[The following editorial was originally posted on www.macclenny.com forum boards in December of 2006. It was the second of a 3-part series about how the increase of population in a small, country town had directly led to an increase of careless driving by many. Obviously, since the audience was for a local town, many of the references may be obscure to everyday readers, but no doubt, and especially if you come from a town in the same predicament as Macclenny, you will see some similarities around you.]
Whether it’s winter or summer, a cold and brisk morning or a hot, air conditioned noon, driving has become a necessity to almost every activity we need to do today. If it’s not at home, you need to have a vehicle of sorts to get there. This is a foreign mentality to metropolitan dwellers. Having lived in NYC for a year and a half, I never once really needed to drive anywhere; public transportation was my friend. However, coming back to my hometown proved itself to be a sober reminder of the importance of self-controlled travel. The gas prices were extra somber-ing. I guess what I’m getting at with this is: Driving is a necessity in Macclenny. People have to drive. That is a fact that cannot be changed. However, personal habits about driving may need some tweaking.
Thus I present Reminders: Part Two. As a continuation from my first five reminders, please also note the following “Good Things to Remember Whilst Driving”:
6) Intersections and the Red Sign. What is baffling is that there is only one word on that “Red Sign”. Even if you didn’t know what the word itself meant, the shape of the sign is universal for telling individuals something. Cease. Halt. Do not proceed any further. Fully administer your brakes. Do not pass GO. Certainly do not collect $200. In fact, if there’s a policeman around, you might end up forfeiting currency. “There’s no (or not much) traffic,” one reasons to himself. “Why, the mere concept of coming to a complete stop here is unnecessary.” Where the sentiment may be based on facts, that still doesn’t mean that a person should slow to half-speed and coast through in Scott Hamilton fashion. A stop is required by law, and is a courtesy to everyone else around (namely, me.) It takes all of three or four extra seconds to perform this task, I really doubt Jerry Seinfield would mind if you missed one of his jokes on his show. (It would be nice to point out at this point that Exit 335 westbound does not have a yield sign anymore. It really doesn’t matter if traffic seems a bit backed up—I’d prefer not to swerve off of the bridge to miss someone, seeing as how that’s the only place for me to go. Thank you.)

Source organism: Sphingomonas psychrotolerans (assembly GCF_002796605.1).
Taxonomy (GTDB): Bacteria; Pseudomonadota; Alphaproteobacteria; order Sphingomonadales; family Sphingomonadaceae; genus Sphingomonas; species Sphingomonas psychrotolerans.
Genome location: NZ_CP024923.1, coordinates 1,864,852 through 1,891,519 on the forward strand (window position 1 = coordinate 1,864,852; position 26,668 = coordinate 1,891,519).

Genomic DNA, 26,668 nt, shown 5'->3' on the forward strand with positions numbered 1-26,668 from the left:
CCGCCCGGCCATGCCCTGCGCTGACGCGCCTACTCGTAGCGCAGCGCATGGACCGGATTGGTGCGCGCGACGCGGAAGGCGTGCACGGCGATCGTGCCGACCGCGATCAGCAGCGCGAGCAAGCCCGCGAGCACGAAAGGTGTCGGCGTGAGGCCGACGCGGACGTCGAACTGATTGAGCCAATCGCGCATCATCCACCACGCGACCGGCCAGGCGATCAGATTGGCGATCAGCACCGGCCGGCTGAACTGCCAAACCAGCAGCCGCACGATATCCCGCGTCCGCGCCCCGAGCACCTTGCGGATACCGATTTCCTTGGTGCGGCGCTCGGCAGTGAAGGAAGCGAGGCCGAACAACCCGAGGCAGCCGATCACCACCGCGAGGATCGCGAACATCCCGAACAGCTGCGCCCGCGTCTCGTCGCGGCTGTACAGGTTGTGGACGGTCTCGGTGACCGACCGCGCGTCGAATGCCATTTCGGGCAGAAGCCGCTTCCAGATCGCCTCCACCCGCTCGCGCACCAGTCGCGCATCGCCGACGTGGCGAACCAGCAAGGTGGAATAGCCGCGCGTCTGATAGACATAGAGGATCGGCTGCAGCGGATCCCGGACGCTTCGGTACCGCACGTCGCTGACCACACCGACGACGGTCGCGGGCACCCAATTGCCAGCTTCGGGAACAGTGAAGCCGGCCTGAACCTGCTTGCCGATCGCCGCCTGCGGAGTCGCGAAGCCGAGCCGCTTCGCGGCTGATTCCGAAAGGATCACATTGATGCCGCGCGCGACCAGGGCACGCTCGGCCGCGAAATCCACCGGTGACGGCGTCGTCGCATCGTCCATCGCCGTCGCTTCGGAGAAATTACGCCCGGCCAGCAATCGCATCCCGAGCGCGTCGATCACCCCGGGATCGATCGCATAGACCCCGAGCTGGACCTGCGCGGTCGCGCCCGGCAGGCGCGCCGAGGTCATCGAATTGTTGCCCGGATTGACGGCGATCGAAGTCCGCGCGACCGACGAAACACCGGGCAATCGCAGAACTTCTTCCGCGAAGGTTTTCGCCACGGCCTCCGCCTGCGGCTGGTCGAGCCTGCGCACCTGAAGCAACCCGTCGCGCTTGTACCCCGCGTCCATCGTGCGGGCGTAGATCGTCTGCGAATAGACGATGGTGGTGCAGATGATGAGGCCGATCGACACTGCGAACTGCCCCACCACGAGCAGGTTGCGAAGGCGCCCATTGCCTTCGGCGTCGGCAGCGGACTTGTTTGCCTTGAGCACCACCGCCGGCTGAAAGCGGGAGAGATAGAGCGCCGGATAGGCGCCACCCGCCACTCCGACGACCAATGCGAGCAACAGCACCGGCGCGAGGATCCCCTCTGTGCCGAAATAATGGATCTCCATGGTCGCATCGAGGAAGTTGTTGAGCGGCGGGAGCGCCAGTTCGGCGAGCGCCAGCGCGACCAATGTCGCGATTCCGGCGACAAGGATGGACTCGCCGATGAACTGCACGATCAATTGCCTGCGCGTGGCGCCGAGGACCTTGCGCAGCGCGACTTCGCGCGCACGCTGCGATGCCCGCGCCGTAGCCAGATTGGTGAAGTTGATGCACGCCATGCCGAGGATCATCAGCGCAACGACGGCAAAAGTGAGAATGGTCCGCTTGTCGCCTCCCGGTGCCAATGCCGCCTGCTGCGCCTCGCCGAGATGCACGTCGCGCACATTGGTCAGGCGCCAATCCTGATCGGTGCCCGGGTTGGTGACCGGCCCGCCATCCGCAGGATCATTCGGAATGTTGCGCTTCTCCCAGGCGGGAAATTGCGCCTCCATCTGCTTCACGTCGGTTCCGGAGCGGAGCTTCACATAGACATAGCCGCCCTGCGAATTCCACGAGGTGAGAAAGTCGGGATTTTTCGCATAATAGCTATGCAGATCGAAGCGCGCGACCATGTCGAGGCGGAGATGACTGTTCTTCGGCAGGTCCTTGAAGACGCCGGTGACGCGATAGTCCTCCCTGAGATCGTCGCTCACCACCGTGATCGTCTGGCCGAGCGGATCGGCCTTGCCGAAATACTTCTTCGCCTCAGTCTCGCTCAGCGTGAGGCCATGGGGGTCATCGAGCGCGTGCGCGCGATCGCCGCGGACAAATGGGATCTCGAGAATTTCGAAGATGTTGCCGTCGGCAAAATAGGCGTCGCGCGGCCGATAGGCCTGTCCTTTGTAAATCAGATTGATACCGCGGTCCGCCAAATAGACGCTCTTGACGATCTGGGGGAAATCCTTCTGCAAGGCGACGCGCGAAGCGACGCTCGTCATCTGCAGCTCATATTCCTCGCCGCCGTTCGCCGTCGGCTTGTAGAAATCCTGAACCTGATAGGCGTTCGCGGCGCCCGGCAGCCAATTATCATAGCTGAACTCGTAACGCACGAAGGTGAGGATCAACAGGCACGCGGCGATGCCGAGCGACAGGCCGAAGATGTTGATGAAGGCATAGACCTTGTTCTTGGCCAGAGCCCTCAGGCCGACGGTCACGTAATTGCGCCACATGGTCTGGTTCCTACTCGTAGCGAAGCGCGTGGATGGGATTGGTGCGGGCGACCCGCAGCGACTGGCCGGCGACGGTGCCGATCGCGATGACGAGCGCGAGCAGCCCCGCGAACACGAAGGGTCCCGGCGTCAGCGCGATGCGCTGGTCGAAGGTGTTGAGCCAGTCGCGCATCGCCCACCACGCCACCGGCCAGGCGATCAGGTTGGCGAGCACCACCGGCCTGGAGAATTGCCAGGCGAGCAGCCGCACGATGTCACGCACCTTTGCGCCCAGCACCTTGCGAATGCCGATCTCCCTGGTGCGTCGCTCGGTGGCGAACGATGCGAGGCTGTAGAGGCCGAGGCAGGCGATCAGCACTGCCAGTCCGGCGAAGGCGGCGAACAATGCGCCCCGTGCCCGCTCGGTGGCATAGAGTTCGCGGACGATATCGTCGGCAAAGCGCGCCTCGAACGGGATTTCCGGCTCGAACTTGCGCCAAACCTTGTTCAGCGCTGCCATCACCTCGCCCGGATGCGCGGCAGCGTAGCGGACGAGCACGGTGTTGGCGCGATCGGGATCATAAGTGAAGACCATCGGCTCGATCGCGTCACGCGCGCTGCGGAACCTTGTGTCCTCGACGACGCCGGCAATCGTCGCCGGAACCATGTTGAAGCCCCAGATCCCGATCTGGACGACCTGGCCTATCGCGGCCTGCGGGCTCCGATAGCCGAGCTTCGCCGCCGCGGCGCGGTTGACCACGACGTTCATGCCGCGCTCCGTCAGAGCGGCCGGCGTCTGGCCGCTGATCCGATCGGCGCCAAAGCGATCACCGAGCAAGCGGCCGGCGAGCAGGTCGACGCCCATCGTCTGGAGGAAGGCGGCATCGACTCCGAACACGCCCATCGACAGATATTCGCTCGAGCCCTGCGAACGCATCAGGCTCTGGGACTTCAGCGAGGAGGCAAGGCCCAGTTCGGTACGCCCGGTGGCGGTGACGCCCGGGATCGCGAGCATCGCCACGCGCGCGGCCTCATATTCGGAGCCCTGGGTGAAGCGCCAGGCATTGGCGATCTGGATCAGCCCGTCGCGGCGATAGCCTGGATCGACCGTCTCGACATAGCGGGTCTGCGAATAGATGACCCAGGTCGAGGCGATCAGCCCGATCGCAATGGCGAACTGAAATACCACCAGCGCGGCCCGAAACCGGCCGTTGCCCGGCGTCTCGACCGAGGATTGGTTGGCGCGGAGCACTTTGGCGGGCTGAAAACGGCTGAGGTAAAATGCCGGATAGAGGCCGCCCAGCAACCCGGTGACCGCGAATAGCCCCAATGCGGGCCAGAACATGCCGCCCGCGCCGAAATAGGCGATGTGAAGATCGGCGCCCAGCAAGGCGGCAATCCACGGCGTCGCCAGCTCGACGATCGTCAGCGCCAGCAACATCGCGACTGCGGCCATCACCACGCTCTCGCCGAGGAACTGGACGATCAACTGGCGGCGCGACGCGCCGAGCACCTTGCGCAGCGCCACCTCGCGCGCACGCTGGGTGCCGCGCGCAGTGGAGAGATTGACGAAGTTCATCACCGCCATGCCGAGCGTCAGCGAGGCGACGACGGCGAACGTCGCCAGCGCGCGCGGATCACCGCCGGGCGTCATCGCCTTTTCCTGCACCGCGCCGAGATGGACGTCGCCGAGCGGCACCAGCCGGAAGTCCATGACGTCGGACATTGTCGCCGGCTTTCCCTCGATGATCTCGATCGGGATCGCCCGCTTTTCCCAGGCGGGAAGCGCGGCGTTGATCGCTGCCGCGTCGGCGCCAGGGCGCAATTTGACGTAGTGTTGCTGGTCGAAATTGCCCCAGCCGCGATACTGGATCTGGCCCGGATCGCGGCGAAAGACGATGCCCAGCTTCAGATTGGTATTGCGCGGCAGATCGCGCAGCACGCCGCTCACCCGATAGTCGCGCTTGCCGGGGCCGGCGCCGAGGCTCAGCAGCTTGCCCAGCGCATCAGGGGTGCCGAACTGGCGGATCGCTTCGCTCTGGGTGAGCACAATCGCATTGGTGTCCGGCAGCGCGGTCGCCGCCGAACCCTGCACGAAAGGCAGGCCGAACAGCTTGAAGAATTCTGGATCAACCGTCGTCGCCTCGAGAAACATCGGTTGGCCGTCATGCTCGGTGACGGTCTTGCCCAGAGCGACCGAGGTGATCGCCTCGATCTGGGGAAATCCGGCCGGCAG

7) The Red Pill or the Blue Pill, You only get one. You remember the movie Alice in Wonderland (or for some of the younger audience members, The Matrix)? The protagonist had a choice between two separate pills. Specifically in The Matrix, Neo could only choose one. (I can’t remember if Alice had both or not, it’s been awhile). The point of this illustration is that, sometimes in life when we have two choices, common sense and decency dictates we should only make one of those. Places that have two lanes, in my honest opinion, are two separate choices. Based on our destination, it is inevitable that we would have to merge between these lanes every now and then. Usually, this should only take place in a town like Macclenny once a day. Twice at most. I think some of you see where I’m going with this. Those drivers who are pretending to be Luke, Hans, or Lando, darting in and out of traffic to make an extra 20 seconds of time, rate very high on the nuisance-o-meter. I can sympathize that you are late for work. I know that the truck in front of you is doing “10 under the speed limit”. What I care about is the fact that I’ve seen people drive more carefully on Super Mario Kart for Nintendo (see also reminder 4 from last post). None of us want to be out driving in this traffic, trust me. We’ll get out of your way—just give us a minute… and don’t drop a gigantic banana peel in my way, if you can help it.